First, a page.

During the nineteenth century, access to academies and formal art training became more accessable for women in both Europe and North America. The Society of Female Artists (The Society of Women Artists) was established in 1855 in London, and has staged annual exhibitions since 1857, when three hundred fifty-eight works were shown by one hundred forty-nine women. Julia Margaret Cameron and Gertrude Käsebier became well known in the new medium of photography, where there were no traditional restrictions nor established training to prevent them from exploring the field equally with men.
|Julia Margaret Cameron|
Sadness (Ellen Terry)
The Twentieth century saw the art world shift from Paris to New York with the armory show in 1913. Post-Impressionism (Les Nabis), Art Nouveau, and Symbolism occured in the late nineteenth century and led to the first twentieth-century art movements: Fauvism in France and Die Brücke ("The Bridge") in Germany. Fauvism introduced heightened non-representational colour into figurative painting. Alice Bailey, a Swiss painter attended separate classes for women at the École des Beaux-Arts in Paris where she became interested in Fauvism, and showed some paintings in the style at the Salon d'Automne alongside principal painters of the movement.
Oil on canvas, 32 × 23½ inches
National Museum of Women in the Arts, Washington, D.C.
Microcosm and Macrocosm
Oil on masonite
37 x 19 1/2 x 1 5/8 inches
Los Angeles County Museum of Art
Throughout the rest of the twentieth century and into the new millenium, women have continued to be innovators in art. 1950s American Abstract Expressionists included Elaine de Kooning, an Abstract Expressionist, Figurative Expressionist painter in the post-World War II era and editorial associate for Art News magazine. She married William de Kooning, a leading artist in the movement. Detachment from the world of imagery was reversed in the 1960s by the Pop Art movement, notably Andy Warhol, where brash commercial imagery became a Fine Art staple. One of the few women recognized as a Pop artist is Marisol Escobar. She began to be influenced by Warhol and Lichtenstein. One of her best-known works from this period is The Cocktail Party, a life-size group installation of figures at the Toledo Museum of Art. All the figures, gathered together in various guises of the social elite, sported Marisol’s face. Marisol dropped her family surname of Escobar in order to divest herself of a patrilineal identity and to "stand out from the crowd."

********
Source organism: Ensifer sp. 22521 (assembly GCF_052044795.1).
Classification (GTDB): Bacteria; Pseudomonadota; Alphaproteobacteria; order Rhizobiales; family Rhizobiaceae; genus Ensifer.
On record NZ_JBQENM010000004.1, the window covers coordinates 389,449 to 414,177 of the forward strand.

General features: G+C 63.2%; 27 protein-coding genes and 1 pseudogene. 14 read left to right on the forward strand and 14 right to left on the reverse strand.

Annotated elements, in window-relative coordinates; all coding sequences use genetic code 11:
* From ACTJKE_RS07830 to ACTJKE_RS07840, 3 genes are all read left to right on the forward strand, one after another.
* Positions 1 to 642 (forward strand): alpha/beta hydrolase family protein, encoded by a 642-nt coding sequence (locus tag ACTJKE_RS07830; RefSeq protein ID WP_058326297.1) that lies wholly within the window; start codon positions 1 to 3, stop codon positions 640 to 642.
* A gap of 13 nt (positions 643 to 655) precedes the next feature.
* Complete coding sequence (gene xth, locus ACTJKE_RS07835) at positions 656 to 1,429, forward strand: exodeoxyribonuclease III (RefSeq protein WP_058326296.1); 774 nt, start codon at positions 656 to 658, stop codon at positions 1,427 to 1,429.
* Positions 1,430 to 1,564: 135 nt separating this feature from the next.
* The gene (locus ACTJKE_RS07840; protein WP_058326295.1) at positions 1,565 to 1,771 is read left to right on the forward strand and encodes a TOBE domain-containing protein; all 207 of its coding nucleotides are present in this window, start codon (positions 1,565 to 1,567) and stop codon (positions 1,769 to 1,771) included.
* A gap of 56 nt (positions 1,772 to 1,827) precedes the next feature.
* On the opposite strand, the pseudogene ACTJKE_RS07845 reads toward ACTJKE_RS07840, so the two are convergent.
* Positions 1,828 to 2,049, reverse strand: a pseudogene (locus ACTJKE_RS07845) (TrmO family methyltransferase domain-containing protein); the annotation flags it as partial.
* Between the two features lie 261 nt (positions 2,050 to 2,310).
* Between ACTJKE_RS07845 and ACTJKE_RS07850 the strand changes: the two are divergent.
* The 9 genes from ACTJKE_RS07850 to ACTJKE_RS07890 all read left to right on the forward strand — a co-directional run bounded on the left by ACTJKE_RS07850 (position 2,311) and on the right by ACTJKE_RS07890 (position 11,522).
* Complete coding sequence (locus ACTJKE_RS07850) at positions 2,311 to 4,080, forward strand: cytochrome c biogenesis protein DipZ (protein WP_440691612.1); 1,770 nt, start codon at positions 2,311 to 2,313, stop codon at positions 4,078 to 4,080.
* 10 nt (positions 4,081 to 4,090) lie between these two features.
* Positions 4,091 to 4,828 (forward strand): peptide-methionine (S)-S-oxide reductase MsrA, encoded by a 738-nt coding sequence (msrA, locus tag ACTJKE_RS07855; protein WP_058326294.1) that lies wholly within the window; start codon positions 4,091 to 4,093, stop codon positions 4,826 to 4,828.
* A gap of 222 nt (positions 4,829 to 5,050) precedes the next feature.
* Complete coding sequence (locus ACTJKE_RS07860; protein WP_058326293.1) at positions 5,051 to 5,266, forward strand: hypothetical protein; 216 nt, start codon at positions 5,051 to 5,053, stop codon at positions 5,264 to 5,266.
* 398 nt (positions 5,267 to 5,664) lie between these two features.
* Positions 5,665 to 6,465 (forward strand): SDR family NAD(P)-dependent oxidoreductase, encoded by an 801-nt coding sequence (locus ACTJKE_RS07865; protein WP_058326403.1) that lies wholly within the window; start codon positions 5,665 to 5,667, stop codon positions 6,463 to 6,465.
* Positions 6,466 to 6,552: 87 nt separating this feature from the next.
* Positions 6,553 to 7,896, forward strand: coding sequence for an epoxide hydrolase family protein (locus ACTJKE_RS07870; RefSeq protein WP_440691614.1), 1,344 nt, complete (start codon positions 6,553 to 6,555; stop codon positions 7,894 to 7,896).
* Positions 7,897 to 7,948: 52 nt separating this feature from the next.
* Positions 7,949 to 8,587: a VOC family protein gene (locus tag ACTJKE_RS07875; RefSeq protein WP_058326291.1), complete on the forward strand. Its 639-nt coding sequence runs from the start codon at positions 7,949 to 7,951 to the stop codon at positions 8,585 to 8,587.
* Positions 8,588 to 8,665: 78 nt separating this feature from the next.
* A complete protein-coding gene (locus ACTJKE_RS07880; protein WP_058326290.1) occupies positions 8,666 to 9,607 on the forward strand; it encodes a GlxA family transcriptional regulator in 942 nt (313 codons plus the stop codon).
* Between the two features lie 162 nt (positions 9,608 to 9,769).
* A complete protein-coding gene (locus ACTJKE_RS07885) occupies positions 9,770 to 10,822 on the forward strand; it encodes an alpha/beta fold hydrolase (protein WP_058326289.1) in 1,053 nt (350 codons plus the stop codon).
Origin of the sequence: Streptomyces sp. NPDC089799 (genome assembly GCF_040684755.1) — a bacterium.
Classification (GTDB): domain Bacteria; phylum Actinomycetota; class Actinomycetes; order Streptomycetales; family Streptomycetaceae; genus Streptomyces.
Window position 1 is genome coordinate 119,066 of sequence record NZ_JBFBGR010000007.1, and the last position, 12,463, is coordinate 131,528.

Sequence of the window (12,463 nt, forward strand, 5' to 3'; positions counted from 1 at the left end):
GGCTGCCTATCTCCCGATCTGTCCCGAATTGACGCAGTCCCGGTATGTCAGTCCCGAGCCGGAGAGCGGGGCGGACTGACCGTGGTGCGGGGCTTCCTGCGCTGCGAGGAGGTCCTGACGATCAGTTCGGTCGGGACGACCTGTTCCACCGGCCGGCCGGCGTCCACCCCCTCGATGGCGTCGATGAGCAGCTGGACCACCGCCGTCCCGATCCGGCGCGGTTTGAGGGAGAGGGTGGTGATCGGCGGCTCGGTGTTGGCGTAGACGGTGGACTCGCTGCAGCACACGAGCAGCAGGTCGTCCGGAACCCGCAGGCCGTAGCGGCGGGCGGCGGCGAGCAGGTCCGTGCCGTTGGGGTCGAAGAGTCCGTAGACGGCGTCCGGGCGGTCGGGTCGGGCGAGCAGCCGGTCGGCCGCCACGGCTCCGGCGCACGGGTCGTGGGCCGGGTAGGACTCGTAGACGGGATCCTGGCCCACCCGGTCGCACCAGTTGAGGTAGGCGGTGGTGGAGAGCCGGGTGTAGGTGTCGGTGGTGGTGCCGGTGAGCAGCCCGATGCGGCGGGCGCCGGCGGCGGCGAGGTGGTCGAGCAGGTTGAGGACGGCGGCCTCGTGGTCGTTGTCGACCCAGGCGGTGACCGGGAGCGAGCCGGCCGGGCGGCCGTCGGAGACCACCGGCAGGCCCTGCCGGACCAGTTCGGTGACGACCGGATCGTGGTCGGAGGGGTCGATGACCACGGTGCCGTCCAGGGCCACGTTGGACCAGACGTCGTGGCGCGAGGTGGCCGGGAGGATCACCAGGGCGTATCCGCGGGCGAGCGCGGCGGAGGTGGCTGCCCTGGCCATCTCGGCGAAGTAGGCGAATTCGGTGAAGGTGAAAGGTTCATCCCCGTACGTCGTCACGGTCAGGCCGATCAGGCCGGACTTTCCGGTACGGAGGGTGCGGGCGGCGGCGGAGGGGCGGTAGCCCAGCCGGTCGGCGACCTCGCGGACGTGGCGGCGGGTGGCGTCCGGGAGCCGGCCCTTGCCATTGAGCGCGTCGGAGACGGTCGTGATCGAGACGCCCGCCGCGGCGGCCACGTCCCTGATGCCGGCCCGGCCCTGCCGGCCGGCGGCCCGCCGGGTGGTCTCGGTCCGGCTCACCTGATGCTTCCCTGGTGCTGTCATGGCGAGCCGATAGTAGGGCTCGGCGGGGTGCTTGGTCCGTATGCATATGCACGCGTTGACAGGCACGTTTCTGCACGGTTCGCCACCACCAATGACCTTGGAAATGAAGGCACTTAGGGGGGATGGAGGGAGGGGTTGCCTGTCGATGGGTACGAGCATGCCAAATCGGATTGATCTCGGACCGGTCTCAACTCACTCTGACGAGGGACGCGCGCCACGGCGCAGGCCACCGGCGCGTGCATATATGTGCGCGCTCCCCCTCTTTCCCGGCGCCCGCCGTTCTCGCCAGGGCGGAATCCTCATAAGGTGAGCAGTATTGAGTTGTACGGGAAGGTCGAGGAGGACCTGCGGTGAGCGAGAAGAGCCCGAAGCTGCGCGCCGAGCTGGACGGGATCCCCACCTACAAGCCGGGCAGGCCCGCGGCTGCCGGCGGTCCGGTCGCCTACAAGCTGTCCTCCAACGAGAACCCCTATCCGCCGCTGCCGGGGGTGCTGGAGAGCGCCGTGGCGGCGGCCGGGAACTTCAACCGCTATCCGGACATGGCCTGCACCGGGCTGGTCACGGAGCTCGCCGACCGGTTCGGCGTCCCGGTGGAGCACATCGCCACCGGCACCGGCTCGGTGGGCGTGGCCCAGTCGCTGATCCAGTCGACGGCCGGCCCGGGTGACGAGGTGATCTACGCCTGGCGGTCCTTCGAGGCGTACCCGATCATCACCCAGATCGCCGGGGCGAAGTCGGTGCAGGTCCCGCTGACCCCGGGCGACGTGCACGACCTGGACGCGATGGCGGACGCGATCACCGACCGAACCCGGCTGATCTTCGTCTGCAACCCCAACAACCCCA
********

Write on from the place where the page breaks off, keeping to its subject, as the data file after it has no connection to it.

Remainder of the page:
The Cocktail Party
Sculpture: wood and mixed media
Toledo Museum of Art, Toledo, Ohio
|Maya Ying Lin|
The Vietnam Veterans Memorial
Two walls of black granite approximately 500 feet long
58,132 names inscribed of the men and women who died in the war
Untitled Film Still #58
Gelatin Silver Print
approximately 7 x 10 inches
Solomon R. Guggenheim Museum
Further investigation and reading:
Cynthia Freeland, But is it Art?
Nancy Heller, Women Artists: an Illustrated History
Nancy Heller, Women Artists: Works from the National Museum of Women in the Arts
Jeannie Shubitz, Women, Art and Gender History, http://www.ic.arizona.edu/ic/mcbride/ws200/womenandgender.html
Wendy Slatkin, Women Artists in History
Susan Fisher Sterling, Women Artists: The National Museum of Women in the Arts
C. Wiedemann, 50 Women Artists You Should Know
Cornelia Butler, Modern Women: Women Artists at the Museum of Modern Art